Document Type



9 Philosopher’s Imprint (2009)


Even a cursory look at the criminal law will lead one to realize that despite the old adage, a person who has a mistaken belief about the law can, in our system at least, be excused from criminal liability on those grounds. There are whole categories of legal mistake that can, at least under certain conditions, excuse a defendant from criminal liability. To give just one example, consider the British case of Regina v. Smith. With his landlord’s permission, the defendant installed some speaker wire behind a wall in an apartment he was renting. When it came time to move out, he disconnected the wire. He was charged with the crime of damaging property belonging to another, a crime that requires the defendant to intend such damage, or to be reckless with respect to it. He falsely believed that the speaker wire belonged to him, when in fact the law granted it, in such cases, to the landlord. Things attached to a wall belonged to the tenant; things installed behind them, to the landlord. But Smith was mistaken about the legal rule. After an appeal, the defendant was acquitted; his mistaken belief about the law was enough to excuse him. So, when understood as a descriptive claim, the slogan that ignorance of the law is no excuse is simply false. Further, when the slogan is understood normatively — as a claim to the effect that no one who is ignorant of the law should, on those grounds, be excused — it is false as well. After all, the right verdict was reached in Smith, and for the right reason. But Smith, and other cases like it, does not seem to invalidate the thought that lies behind the slogan. Smith’s mistake was not quite of the sort that we think it is attractive but mistaken to take as excusing him from criminal liability. There still seems, that is, a grain of truth to the slogan. This paper’s aim is not to defend the claim that mistakes of law never excuse; that claim is simply false. Rather, the paper aims to vindicate the claim by identifying the truth that is groped for but not grasped by those who assert that ignorance of law is no excuse.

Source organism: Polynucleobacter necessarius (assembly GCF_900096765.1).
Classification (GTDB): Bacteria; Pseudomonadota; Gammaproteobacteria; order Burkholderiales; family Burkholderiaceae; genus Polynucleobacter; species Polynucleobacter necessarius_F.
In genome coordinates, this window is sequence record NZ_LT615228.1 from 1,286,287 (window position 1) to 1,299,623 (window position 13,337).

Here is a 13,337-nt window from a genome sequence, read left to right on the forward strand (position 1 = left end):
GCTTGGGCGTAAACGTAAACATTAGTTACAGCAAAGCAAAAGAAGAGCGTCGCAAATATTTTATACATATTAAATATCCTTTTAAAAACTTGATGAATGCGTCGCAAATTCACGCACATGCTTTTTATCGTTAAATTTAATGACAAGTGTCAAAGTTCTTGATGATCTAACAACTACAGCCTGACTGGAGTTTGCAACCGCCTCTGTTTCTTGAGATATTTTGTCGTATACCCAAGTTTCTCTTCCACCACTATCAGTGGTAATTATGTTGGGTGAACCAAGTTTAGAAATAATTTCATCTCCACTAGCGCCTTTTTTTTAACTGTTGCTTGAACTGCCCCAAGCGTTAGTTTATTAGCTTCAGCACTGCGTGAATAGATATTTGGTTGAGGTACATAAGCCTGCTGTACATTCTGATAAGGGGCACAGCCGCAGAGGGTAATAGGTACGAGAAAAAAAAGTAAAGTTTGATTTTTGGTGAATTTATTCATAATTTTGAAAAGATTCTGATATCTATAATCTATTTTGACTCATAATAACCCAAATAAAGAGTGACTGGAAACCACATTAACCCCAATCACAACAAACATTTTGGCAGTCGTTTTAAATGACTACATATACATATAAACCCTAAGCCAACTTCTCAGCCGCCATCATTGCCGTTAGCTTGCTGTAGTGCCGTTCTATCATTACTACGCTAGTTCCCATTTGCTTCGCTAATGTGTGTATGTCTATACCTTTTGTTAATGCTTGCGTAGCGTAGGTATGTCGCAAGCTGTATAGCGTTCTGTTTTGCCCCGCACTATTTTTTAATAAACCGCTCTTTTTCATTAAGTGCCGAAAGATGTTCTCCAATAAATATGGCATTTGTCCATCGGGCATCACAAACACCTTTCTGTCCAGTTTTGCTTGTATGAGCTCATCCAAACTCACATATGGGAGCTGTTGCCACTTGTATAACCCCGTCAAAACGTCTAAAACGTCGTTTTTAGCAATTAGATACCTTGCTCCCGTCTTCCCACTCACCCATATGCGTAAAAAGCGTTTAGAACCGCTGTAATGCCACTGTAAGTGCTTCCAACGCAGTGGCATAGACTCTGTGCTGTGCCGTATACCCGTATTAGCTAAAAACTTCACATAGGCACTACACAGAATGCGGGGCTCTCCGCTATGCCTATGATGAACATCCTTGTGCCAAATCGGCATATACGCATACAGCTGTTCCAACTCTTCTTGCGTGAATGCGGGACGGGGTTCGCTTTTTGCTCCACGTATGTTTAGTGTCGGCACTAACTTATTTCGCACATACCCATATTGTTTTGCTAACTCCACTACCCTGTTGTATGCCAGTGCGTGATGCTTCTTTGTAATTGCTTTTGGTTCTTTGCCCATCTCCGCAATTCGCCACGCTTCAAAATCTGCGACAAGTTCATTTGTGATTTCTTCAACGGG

Date of Authorship for this Version


Included in

Law Commons